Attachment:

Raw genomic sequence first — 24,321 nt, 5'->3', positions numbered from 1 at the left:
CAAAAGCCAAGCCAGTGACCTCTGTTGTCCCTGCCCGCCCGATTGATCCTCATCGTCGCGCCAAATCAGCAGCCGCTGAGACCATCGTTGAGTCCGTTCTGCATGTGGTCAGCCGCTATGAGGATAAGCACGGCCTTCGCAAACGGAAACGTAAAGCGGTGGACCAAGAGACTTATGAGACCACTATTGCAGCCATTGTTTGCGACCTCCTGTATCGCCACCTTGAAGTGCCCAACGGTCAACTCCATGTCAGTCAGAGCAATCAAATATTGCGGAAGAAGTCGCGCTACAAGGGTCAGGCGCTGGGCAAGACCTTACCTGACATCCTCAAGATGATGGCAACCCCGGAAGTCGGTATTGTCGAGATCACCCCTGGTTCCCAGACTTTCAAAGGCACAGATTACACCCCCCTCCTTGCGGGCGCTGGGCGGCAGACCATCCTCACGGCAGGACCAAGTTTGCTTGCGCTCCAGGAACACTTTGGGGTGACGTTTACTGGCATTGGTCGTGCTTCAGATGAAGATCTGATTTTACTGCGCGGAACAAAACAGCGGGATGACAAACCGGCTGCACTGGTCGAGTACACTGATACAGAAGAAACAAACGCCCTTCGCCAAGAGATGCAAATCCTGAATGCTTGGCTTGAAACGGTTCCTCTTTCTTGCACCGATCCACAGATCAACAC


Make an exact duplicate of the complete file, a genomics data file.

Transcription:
Raw genomic sequence first — 24,321 nt, 5'->3', positions numbered from 1 at the left:
CAAAAGCCAAGCCAGTGACCTCTGTTGTCCCTGCCCGCCCGATTGATCCTCATCGTCGCGCCAAATCAGCAGCCGCTGAGACCATCGTTGAGTCCGTTCTGCATGTGGTCAGCCGCTATGAGGATAAGCACGGCCTTCGCAAACGGAAACGTAAAGCGGTGGACCAAGAGACTTATGAGACCACTATTGCAGCCATTGTTTGCGACCTCCTGTATCGCCACCTTGAAGTGCCCAACGGTCAACTCCATGTCAGTCAGAGCAATCAAATATTGCGGAAGAAGTCGCGCTACAAGGGTCAGGCGCTGGGCAAGACCTTACCTGACATCCTCAAGATGATGGCAACCCCGGAAGTCGGTATTGTCGAGATCACCCCTGGTTCCCAGACTTTCAAAGGCACAGATTACACCCCCCTCCTTGCGGGCGCTGGGCGGCAGACCATCCTCACGGCAGGACCAAGTTTGCTTGCGCTCCAGGAACACTTTGGGGTGACGTTTACTGGCATTGGTCGTGCTTCAGATGAAGATCTGATTTTACTGCGCGGAACAAAACAGCGGGATGACAAACCGGCTGCACTGGTCGAGTACACTGATACAGAAGAAACAAACGCCCTTCGCCAAGAGATGCAAATCCTGAATGCTTGGCTTGAAACGGTTCCTCTTTCTTGCACCGATCCACAGATCAACAC